Respiratory Splinting: Definition & Techniques

Instructor: Charity Hacker

I am a nursing instructor with over 20 years of nursing experience and a Masters Degree in Nursing Education.

Breathing is essential to life. Breathing effectively is essential to the prevention of respiratory illness. In this lesson, we will explore what respiratory splinting is and how to do it properly.

What Does Splinting Have to Do with Respiration?

Before we start, we need a quick review of the respiratory process. The proper name for respiration is pulmonary ventilation. One respiratory cycle consists of breathing in, inspiration, and breathing out, expiration. Certain thoracic, or chest, structures are necessary for this process, specifically the rib cage and the diaphragm. The diaphragm is the large muscle at the bottom of the chest cavity. Diaphragm contraction causes the rib cage to expand, changing the air pressure in the lungs and causing air to be drawn in. This complex process is called inspiration. When the diaphragm relaxes the air is drawn back out, causing expiration.

Effective respiration is necessary for maintaining the human body. Each of our major organs and our tiniest cells depends on proper respiration for life. So, what does any of this have to do with respiratory splinting? Because sometimes we have injuries, either traumatic or man-made, to our chest and it hurts to breathe. So, what do we do about it? We splint! Is this a good thing or a bad thing? Let's see.

What Is Splinting?

If you stop a part of the body from moving because it causes pain or it may cause injury, that is called splinting. Splinting can be very complicated and it can be very simple, by a surgeon or by a patient. It can have both positive and effective effects, performed properly for the right reason, or perhaps, still properly but for the wrong reason. Let's look closer.

Techniques of Splinting

Improper Splinting

Sometimes splinting is a sign that something is wrong. For example, after one has sustained an injury to the chest, they may demonstrate splinting as a sign of injury. It may also be a sign of a disease or respiratory infection, such as lung cancer, spontaneous pneumothorax or pneumonia. Generally, if moving something causes you pain, you will splint it to prevent the movement that causes the pain from occurring.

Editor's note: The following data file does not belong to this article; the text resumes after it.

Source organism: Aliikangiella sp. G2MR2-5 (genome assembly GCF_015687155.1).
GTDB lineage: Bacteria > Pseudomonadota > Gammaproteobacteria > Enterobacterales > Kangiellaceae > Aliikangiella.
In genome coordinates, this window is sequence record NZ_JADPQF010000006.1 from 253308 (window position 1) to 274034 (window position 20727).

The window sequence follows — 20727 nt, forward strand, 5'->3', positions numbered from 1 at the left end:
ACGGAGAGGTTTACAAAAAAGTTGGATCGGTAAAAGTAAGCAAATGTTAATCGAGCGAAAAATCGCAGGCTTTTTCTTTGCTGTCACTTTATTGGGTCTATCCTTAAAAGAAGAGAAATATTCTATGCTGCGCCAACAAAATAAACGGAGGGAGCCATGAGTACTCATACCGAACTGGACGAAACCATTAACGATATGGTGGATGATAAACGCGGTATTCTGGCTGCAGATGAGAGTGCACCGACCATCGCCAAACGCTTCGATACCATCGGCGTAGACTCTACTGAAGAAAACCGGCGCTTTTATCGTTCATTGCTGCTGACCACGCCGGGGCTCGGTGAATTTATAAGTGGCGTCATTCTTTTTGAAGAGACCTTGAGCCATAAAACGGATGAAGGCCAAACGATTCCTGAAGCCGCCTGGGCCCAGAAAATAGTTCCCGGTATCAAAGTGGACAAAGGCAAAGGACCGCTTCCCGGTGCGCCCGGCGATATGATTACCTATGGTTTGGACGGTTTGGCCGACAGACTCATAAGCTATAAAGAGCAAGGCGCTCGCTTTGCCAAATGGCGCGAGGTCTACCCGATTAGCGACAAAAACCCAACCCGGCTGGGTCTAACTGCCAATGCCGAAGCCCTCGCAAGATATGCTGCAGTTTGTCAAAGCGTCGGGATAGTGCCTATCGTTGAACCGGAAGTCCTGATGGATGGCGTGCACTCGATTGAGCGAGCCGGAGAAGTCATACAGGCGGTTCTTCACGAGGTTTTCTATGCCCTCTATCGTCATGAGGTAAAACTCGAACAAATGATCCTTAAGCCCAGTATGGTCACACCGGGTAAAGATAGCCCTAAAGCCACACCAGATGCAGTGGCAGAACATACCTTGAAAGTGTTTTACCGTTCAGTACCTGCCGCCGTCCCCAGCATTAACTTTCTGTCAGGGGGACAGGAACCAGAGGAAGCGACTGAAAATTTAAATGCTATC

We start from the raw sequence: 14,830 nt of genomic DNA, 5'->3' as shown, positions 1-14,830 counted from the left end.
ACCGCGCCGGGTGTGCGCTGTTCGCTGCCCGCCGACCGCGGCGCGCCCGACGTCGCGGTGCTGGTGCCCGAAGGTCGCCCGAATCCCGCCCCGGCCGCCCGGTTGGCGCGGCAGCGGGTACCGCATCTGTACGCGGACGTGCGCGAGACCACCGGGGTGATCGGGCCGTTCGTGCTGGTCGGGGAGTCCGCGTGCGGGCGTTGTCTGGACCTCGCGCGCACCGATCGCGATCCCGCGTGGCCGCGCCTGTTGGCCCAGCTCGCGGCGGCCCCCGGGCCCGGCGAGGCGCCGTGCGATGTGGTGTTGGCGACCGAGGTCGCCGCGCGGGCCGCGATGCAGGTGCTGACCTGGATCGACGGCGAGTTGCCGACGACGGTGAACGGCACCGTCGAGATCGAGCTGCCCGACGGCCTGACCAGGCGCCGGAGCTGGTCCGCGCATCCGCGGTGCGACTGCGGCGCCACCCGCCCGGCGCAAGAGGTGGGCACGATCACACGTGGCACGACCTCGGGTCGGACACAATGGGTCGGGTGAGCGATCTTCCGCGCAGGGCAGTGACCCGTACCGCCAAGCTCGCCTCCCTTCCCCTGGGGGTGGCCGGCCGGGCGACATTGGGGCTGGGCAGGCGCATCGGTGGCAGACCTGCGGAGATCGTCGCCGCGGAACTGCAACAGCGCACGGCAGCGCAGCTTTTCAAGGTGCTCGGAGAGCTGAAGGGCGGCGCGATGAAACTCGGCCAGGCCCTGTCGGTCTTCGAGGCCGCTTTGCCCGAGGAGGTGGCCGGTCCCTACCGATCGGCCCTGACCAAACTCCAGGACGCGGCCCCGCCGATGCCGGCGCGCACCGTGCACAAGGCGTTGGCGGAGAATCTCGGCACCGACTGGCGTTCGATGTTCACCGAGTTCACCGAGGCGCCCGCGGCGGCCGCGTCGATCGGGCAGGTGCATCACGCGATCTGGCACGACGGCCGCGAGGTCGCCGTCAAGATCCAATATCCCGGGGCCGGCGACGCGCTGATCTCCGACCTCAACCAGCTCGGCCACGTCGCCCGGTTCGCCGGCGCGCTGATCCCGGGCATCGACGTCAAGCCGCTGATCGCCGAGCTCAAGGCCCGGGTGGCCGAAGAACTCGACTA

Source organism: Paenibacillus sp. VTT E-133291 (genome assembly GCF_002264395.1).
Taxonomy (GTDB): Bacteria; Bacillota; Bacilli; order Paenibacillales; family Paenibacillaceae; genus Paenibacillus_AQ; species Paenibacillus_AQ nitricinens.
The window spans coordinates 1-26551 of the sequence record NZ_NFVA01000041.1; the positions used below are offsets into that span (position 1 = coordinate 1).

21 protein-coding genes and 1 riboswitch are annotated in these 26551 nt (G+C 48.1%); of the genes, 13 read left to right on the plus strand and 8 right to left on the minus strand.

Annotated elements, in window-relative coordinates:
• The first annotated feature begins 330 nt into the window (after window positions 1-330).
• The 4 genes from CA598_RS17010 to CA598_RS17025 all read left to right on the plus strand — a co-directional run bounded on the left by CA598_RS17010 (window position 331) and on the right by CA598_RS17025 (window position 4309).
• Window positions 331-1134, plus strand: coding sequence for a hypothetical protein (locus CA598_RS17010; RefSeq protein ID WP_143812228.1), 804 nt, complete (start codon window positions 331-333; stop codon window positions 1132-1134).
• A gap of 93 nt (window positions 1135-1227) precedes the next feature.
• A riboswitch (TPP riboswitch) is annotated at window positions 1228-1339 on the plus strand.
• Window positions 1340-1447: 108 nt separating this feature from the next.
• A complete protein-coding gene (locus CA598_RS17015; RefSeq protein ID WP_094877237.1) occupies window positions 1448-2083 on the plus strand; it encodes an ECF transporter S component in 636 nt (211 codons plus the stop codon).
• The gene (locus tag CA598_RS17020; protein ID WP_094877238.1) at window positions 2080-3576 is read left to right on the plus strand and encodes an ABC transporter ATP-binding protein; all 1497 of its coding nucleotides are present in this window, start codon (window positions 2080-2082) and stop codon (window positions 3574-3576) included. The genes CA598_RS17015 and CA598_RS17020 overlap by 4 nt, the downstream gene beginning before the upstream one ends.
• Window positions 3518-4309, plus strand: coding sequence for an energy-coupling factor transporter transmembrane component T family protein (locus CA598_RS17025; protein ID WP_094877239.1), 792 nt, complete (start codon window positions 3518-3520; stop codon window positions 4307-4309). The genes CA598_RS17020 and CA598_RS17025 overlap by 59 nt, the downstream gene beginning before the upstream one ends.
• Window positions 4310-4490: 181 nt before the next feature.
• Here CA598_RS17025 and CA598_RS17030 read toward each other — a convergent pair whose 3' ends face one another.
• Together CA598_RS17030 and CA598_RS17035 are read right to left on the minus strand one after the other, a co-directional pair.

When it comes to respiratory splinting, this type is often not helpful. For example, you might have just the smallest weakest cough to prevent pain or breathe very shallow for the same reason. These are improper forms of splinting. Preventing proper respiration is not helpful because it inhibits the respiratory process. Your lungs are not able to eliminate foreign substances, such as secretions, and the rib cage cannot fully expanding.

Proper Splinting

It is absolutely essential to maintain an adequate respiratory cycle both following injury and in respiratory illness. If you do not do this, you will undoubtedly develop pneumonia from lack of air movement. But, how do you maintain adequate airflow when it hurts so much to breathe? Splinting… Yes, splinting!

So, let's get this straight splinting is a bad thing… but it is also a good thing? Yes, it is a good thing too. There are two primary ways that bedside splinting can be done when respiratory complications are involved: pillow and manual splinting. These should be done at least four times every hour while you are weak to keep the lung fully expanded and at their best performance.

The first and most popular form of proper splinting is pillow splinting. This is when the patient uses an item such as a pillow, rolled blanket, or thick towel to brace the injured area. You would place the item over the injured area and then place both hands on top of the item. Next, you would take a very deep breath, at the top of this breath you should try to cough deeply while pressing firmly with both hands. This is the proper form of respiratory splinting.

Another type of splinting that is effective and acceptable is manual splinting. Manual splinting should also be performed frequently while the patient is awake to obtain the most effectiveness. Manual splinting is performed by placing one hand above the injury, or incision, and the other hand below the incision. Similar to pillow splinting, firm pressure should be applied with both hands at the top of a deep breath and with coughing.

Example of manual splinting
Picture of a patient deep breathing and performing manual splinting

Medical and Surgical Splinting

There are also types of respiratory splinting that are not performed by the patient or at the bedside by a health care worker. These include devices or procedure performed by surgeons or ordered by doctors. Many of these procedures are outdated and not evidence-supported, and are therefore no longer in use.

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